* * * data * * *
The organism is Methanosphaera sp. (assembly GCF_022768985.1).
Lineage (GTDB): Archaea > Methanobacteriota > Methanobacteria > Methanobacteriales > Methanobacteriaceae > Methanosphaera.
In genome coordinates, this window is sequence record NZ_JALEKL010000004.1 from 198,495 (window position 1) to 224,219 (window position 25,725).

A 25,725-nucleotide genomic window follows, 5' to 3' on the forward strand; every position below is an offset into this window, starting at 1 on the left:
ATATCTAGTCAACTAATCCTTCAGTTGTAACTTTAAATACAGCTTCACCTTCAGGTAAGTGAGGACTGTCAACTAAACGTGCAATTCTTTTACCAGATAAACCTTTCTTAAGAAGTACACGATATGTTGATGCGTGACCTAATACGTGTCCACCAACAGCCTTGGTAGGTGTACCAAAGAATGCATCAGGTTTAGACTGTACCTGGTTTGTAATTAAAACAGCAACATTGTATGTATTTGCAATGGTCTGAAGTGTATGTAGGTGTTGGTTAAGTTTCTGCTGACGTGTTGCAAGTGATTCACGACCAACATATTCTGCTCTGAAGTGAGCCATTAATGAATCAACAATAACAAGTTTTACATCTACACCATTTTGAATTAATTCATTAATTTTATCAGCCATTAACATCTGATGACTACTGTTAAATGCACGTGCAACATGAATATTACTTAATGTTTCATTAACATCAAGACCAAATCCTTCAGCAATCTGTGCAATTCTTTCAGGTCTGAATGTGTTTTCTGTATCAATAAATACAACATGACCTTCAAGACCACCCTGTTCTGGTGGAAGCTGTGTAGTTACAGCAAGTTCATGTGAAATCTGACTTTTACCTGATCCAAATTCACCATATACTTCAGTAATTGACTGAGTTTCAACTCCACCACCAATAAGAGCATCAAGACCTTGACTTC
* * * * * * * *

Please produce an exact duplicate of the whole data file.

The organism is Methanosphaera sp. (assembly GCF_022768985.1).
Lineage (GTDB): Archaea > Methanobacteriota > Methanobacteria > Methanobacteriales > Methanobacteriaceae > Methanosphaera.
In genome coordinates, this window is sequence record NZ_JALEKL010000004.1 from 198,495 (window position 1) to 224,219 (window position 25,725).

A 25,725-nucleotide genomic window follows, 5' to 3' on the forward strand; every position below is an offset into this window, starting at 1 on the left:
ATATCTAGTCAACTAATCCTTCAGTTGTAACTTTAAATACAGCTTCACCTTCAGGTAAGTGAGGACTGTCAACTAAACGTGCAATTCTTTTACCAGATAAACCTTTCTTAAGAAGTACACGATATGTTGATGCGTGACCTAATACGTGTCCACCAACAGCCTTGGTAGGTGTACCAAAGAATGCATCAGGTTTAGACTGTACCTGGTTTGTAATTAAAACAGCAACATTGTATGTATTTGCAATGGTCTGAAGTGTATGTAGGTGTTGGTTAAGTTTCTGCTGACGTGTTGCAAGTGATTCACGACCAACATATTCTGCTCTGAAGTGAGCCATTAATGAATCAACAATAACAAGTTTTACATCTACACCATTTTGAATTAATTCATTAATTTTATCAGCCATTAACATCTGATGACTACTGTTAAATGCACGTGCAACATGAATATTACTTAATGTTTCATTAACATCAAGACCAAATCCTTCAGCAATCTGTGCAATTCTTTCAGGTCTGAATGTGTTTTCTGTATCAATAAATACAACATGACCTTCAAGACCACCCTGTTCTGGTGGAAGCTGTGTAGTTACAGCAAGTTCATGTGAAATCTGACTTTTACCTGATCCAAATTCACCATATACTTCAGTAATTGACTGAGTTTCAACTCCACCACCAATAAGAGCATCAAGACCTTGACTTC